Understanding JVM

JVM (Java Virtual Machine) is all about,

an abstract specification; which is a concept

a concrete implementation; which runs on many platforms (can be a combination of hardware and software)

a runtime instance; which can host a single java application (each runs on different JVM)

Every java application will be running in a separate JVM instance even if they are in the same machine. The JVM starts the execution of a Java application from an initial class’ main method. The “java” program from Sun’s JDK is an implementation of a java virtual machine.

java <initial class name> <arg1> <arg2> …. ” is the implementation dependent way in Sun’s JDK to spawn a new instance of JVM along with the specification of the application initial class and the arguments needed. The main() of the initial class is the starting point of the application’s initial thread.


JVM Architecture

Major subsystems

Class loader subsystem:
Responsible for loading classes and interfaces

Execution engine:
Responsible for the execution of the instructions specified in the classes

Other components
Runtime data areas
Native interface; interacts with the native libraries

JVM Architecture

More about runtime data areas
Mechanism to hold all kinds of data items such as instructions, object data, local variable data, return values & intermediate results.

Organization of runtime data areas
How runtime data are stored in the runtime data areas depends on the implementation of the JVM. Some implementation may enjoy the availability of memory and some others may not. The abstract nature of runtime data area specification allows the implementation of JVM in different machines easier.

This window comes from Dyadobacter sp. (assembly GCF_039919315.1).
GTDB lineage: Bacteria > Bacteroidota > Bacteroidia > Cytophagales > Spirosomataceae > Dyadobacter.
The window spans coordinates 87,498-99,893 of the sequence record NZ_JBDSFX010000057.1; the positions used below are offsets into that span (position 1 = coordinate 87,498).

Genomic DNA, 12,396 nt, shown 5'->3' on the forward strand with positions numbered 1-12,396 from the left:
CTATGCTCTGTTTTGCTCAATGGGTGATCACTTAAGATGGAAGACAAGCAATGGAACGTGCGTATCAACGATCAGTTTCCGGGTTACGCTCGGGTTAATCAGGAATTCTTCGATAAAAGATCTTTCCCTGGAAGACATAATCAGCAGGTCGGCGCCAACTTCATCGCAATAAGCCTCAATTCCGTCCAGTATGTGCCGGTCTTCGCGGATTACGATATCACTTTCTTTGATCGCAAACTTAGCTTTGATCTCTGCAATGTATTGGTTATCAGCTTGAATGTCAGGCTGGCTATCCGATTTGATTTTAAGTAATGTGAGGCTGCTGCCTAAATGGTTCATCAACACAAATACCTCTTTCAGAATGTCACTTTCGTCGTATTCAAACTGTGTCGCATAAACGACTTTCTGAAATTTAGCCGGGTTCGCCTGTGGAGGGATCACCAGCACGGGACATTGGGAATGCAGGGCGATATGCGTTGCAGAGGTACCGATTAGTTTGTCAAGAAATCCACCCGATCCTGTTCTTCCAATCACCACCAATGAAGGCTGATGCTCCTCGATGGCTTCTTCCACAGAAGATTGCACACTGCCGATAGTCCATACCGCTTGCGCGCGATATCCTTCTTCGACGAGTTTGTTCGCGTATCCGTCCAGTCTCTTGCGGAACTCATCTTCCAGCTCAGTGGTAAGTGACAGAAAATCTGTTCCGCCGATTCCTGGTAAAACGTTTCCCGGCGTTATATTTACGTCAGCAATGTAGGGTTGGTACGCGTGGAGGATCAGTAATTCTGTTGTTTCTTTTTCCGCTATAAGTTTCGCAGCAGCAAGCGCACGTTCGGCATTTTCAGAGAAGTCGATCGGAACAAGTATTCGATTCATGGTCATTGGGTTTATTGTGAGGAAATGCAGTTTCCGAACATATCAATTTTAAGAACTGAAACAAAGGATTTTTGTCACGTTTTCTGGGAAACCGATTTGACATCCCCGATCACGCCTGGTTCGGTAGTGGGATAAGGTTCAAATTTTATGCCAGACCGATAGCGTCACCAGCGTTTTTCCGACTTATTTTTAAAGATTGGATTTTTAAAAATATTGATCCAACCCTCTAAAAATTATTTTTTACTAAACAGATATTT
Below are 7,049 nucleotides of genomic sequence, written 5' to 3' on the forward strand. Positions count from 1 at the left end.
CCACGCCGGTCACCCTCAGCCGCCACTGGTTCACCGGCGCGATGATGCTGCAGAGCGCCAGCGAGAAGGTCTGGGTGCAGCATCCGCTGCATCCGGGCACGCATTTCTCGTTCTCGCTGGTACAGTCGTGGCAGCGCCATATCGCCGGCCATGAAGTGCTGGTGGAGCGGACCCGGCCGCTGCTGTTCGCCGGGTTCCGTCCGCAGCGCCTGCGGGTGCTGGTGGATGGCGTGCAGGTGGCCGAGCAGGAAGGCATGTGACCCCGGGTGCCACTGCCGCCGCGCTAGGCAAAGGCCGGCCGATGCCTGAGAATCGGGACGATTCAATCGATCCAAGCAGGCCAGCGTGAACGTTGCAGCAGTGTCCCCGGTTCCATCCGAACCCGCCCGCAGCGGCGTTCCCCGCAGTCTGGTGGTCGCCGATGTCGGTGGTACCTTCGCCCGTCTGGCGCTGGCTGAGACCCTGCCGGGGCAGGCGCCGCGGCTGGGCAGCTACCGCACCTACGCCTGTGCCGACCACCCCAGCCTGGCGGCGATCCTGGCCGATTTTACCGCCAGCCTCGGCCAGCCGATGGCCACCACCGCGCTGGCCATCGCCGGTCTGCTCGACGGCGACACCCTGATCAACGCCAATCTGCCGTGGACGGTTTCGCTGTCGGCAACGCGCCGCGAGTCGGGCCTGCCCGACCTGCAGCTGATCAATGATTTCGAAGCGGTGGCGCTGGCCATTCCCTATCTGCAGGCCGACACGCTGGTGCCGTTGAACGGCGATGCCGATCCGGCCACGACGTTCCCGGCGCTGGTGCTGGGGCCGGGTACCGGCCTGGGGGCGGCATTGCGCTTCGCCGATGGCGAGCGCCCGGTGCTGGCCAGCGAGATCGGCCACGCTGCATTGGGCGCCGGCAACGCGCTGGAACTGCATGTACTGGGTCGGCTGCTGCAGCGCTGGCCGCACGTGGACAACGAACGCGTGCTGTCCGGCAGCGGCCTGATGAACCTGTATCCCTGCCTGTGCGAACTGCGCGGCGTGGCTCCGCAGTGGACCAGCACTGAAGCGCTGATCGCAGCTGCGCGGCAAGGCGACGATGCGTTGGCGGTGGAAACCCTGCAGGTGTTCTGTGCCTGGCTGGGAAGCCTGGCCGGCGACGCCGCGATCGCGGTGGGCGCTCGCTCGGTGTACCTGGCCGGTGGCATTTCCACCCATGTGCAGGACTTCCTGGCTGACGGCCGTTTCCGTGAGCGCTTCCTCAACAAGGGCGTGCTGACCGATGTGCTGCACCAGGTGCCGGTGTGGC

Some runtime data areas are shared among all the threads in the application, while some others are too specific to an active thread.

Runtime data areas shared among all threads:

Method area: holds the details of each class loaded by the class loader subsystem.

Heap: holds every object being created by the threads during execution

Thread specific runtime data areas:

Program counter register:
points to the next instruction to be executed.

Java stack:
hold the state of each method (java method, not a native method) invocations for the thread such as the local variables, method arguments, return values, intermediate results. Each entry in the Java stack is called “stack frames“. Whenever a method is invoked a new stack frame is added to the stack and corresponding frame is removed when its execution is completed.

Native method stack:
holds the state of each native method call in an implementation dependent way.

In JVM there is no registers to store the intermediate values. They are stored in the java stack itself.